Date of Award:


Document Type:


Degree Name:

Master of Science (MS)


Civil and Environmental Engineering

Committee Chair(s)

John D. Rice


John D. Rice


James A. Bay


Gilberto E. Urroz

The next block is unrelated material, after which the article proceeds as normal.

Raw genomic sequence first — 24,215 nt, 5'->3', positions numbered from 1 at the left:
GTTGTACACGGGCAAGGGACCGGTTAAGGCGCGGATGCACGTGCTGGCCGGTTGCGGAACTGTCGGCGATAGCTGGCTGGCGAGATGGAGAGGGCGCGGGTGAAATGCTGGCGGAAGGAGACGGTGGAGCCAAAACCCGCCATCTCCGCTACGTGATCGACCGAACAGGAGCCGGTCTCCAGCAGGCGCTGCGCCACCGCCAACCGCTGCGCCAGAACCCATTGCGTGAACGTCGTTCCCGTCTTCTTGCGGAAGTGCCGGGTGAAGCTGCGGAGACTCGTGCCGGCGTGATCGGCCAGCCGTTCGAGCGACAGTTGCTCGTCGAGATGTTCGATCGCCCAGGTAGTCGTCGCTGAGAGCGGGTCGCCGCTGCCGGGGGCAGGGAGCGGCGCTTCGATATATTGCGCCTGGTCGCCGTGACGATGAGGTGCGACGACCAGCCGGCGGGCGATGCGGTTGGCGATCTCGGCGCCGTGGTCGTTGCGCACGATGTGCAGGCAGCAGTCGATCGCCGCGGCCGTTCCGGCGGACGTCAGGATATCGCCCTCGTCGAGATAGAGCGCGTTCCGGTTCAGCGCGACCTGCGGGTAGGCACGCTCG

Seepage-related erosion is one of the predominant mechanisms responsible for incidents and failures of dams and levees. Current geotechnical engineering practice consists of comparing expected exit gradients with the critical gradient of the soil at the seepage exit point. The critical gradient is generally considered as the ratio of soil buoyant unit weight and the unit weight of water, suggesting that the critical gradient only depends on the void ratio and specific gravity of the solids. However, in the field and in research, it has been observed that piping can initiate at average gradients much lower than unity due to concentrations in flow and non-vertical exit faces. Therefore, there is a need for deeper understanding of the granular scale mechanisms of the piping erosion process. This thesis presents the results of a laboratory study to assess the effects that soil properties and exit face configurations have on the potential for initiation of piping and the piping mechanisms. By using a laboratory device designed and constructed specifically for this study, the critical gradients needed to initiate piping in a variety of sandy soils were measured to assess the effects that parameters such as gradation, grain size, and grain shape have on the critical gradients. The tests are also used to observe the grain scale mechanisms of piping erosion initiation. The ultimate goal of the study is to develop an empirical, but mechanism-based, grain-scale model that can take into account the effects of converging flows, non-horizontal exit faces, and soil properties while assessing the potential for piping erosion to occur.